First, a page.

Surviving austerity with honor

As times get tougher on campus, political infighting gets meaner, writes Rob Jenkins, who teaches at Georgia Perimeter College, in The Two-Year Track. He calls for academics to rediscover a sense of honor to cope with austerity.

 If ever any group of individuals should pull together, it would be college faculty in today’s unsettled (and unsettling) political landscape. Sadly, I’ve witnessed more dishonorable behavior in a single committee meeting than I’ve seen on a week’s worth of CNN news shows. When it comes to protecting their turf — their discipline, their textbook, their pet project — an alarming number of faculty members will lie, cheat, bear false witness, shout down, and intimidate their opponents. I’m not saying all faculty members are like that, or even most, but far too many fit that description.

If higher education is going to survive the current climate of budgetary “austerity” and cultural warfare, we’re going to have to rediscover, as a profession, the concept of honor. And when I talk about the profession, I mean from the top down: from presidents and chancellors to the lowliest classroom instructor. Because if we continue behaving the way we have, our narrow-mindedness and cut-throatedness, our in-fighting and self-aggrandizement — in short, our politicking — may ultimately do more damage to our cause than any external threat.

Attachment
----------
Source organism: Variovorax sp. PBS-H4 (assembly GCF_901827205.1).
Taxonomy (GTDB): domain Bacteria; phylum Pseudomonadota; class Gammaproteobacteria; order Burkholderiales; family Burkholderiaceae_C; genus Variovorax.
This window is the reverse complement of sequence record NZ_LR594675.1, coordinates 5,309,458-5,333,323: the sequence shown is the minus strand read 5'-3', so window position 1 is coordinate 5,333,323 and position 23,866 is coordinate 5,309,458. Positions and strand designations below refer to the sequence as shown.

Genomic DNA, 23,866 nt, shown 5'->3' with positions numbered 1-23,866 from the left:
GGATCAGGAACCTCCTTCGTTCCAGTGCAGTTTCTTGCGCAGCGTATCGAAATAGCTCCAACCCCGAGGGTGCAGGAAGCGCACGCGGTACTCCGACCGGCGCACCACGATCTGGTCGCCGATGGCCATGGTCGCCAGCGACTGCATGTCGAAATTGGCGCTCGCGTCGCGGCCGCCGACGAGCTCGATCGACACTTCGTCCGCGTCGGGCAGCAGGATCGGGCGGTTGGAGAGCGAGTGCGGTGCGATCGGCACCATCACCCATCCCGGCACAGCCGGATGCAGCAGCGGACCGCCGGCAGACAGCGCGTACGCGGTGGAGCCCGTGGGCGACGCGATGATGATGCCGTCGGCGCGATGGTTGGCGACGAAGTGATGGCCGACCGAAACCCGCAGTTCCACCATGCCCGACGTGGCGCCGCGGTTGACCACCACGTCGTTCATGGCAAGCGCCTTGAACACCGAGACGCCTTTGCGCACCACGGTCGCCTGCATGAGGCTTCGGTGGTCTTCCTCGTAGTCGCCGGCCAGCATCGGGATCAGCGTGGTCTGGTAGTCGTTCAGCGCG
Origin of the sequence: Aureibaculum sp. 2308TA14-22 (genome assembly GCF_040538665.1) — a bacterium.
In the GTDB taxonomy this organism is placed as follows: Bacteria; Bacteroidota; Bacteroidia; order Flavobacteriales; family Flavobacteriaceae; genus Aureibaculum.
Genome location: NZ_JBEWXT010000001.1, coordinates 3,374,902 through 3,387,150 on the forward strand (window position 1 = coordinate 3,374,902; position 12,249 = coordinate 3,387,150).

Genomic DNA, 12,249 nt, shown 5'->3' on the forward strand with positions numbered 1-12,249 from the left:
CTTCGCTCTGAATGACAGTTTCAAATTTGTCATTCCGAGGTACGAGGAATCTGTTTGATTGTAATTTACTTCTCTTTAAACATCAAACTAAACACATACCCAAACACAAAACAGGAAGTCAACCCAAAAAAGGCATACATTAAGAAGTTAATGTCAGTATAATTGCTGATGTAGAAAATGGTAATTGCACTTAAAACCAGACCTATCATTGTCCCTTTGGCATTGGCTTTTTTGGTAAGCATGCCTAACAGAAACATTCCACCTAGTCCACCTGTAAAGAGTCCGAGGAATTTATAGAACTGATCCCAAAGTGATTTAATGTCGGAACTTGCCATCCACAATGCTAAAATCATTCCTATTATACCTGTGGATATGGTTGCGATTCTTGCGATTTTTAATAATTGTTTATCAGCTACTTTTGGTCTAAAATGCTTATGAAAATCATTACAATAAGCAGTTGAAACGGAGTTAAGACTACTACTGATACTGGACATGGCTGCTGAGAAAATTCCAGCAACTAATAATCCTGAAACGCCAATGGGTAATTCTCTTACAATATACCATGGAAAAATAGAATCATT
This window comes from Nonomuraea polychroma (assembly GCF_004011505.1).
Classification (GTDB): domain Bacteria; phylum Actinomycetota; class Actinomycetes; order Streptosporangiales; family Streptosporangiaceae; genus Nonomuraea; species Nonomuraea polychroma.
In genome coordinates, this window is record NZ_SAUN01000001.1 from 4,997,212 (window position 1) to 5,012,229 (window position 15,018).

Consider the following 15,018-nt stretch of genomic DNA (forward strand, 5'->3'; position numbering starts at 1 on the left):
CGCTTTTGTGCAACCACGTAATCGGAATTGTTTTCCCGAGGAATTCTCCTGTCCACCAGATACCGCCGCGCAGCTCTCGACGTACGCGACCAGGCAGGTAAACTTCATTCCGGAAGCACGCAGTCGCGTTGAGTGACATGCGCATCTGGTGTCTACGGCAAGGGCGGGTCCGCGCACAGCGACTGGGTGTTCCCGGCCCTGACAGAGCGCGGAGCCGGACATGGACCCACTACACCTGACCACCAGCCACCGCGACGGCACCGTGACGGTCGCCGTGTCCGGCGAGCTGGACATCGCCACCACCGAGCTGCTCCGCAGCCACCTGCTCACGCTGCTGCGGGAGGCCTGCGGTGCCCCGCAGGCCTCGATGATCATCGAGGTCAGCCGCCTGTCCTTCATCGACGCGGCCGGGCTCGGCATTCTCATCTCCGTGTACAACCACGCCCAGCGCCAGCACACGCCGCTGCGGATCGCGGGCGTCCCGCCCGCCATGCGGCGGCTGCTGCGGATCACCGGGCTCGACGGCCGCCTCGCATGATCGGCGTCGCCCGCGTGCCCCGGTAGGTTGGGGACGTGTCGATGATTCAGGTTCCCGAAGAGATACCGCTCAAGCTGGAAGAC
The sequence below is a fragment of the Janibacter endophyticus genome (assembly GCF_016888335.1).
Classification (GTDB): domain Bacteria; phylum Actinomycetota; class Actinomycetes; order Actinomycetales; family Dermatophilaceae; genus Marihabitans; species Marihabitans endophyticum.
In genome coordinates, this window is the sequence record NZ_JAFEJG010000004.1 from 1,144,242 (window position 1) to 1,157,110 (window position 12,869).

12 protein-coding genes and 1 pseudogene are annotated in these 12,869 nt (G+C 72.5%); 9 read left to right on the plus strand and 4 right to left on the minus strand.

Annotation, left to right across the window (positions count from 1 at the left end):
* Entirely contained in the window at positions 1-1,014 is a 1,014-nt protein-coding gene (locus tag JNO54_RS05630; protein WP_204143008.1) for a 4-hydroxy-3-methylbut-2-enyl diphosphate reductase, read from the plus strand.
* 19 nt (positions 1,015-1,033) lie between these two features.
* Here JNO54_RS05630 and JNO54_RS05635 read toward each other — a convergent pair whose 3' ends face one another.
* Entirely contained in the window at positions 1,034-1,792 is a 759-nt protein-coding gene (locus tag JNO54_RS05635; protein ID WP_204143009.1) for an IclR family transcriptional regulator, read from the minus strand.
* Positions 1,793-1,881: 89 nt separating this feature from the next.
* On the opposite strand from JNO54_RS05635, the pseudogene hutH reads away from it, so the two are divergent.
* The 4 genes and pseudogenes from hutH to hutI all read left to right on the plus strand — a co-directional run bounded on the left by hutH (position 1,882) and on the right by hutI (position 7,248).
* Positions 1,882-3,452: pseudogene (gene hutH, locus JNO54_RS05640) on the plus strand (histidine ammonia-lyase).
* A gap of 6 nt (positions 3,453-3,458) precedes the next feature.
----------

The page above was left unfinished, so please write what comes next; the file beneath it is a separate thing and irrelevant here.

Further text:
Commenter Insouciant suggests that tenure encourages petty politics.

Academics can get away with being petty, mean, nasty, and selfish because there usually is no great consequence of such behavior. They have tenure.

Replace tenure with a renewable 5-year review and contract based on performance, and we would see the civility and “honor” return to academia.

Of course, most college instructors  these days — especially at community colleges — are part-time adjuncts with zero job security and no say in how the college is run. There’s a huge gap in pay and prestige between the tenured minority and the untenured  majority.